This presentation will discuss the changes which involved political communication following the commercialization process that completely reshaped the Italian mass media system in the 80s, and examine the effects of these changes on citizenship. Italian society, and particularly the mass media system have been characterized for many years by a very high level of politicization and party affiliation that will be described in the paper. Political communication was not aimed at winning new votes as at reinforcing already existing opinions and beliefs. The structure of news organization was based on a spoiling system: each medium was linked to one of the competing organizations.
New needs deriving from the commercialization process have not completely replaced the old attitudes, but today the struggle for larger audience combine together politics and entertainment, political views and sensationalism. Both in television and in the print media a very large attention is still devoted to political issues but these issues are often trivialized, dramatized and exposed with a language that is aimed at raising strong emotions.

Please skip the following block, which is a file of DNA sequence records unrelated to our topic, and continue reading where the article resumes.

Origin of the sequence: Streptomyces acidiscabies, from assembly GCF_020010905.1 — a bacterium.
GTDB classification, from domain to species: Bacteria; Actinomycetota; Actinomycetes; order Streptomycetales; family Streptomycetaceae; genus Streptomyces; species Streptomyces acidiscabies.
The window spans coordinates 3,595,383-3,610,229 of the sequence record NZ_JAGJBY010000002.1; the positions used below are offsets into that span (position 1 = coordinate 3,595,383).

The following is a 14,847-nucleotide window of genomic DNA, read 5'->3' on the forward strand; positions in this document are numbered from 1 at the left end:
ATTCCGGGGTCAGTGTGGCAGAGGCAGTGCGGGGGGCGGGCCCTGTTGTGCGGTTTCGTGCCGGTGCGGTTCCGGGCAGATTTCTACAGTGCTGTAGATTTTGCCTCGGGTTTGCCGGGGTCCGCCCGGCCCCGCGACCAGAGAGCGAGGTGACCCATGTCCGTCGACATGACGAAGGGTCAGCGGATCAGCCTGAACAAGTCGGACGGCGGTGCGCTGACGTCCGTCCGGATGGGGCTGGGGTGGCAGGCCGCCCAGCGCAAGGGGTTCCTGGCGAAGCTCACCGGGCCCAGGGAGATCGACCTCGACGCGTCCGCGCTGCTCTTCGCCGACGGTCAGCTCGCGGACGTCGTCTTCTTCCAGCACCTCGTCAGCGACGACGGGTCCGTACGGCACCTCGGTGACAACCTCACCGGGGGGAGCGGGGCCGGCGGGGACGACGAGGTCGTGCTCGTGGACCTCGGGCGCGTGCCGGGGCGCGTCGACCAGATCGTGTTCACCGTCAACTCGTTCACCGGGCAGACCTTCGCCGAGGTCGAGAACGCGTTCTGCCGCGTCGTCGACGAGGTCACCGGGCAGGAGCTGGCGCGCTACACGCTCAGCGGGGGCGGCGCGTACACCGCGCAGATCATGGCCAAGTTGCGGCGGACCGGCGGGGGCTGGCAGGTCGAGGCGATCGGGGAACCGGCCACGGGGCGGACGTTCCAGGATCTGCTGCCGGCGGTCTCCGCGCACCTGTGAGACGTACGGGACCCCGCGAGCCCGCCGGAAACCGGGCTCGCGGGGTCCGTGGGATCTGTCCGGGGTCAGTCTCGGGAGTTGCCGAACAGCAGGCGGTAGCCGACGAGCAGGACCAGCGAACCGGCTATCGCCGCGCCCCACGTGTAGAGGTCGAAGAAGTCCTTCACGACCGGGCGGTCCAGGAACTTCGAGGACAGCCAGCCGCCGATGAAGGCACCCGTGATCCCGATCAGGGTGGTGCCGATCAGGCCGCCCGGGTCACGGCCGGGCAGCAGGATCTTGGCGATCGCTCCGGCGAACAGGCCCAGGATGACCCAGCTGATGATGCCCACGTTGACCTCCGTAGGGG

The secularization process that affected Italy in the last decades mixes together with still existing political and ideological affiliations with the needs that derive from media competition. It can be said that Italian voters are not just viewers of a political spectacle: in different ways they are still active in the political arena. Nevertheless the political spectacle has lost large part of the old "rational" attitude that characterized political struggle in the previous years. Political parties and other political and cultural organizations still exist and they are powerful, but they have to respond to the logic of media spectacle. If this is not new for many countries, in Italy this takes place following particular modalities and features. Television, being the most emotionally involving instrument becomes the dominant medium that the other media are forced to follow both in their contents and in their formats. This means, for example, that television audience grows up while print readership goes down. Here too, rational attitudes give space to emotion.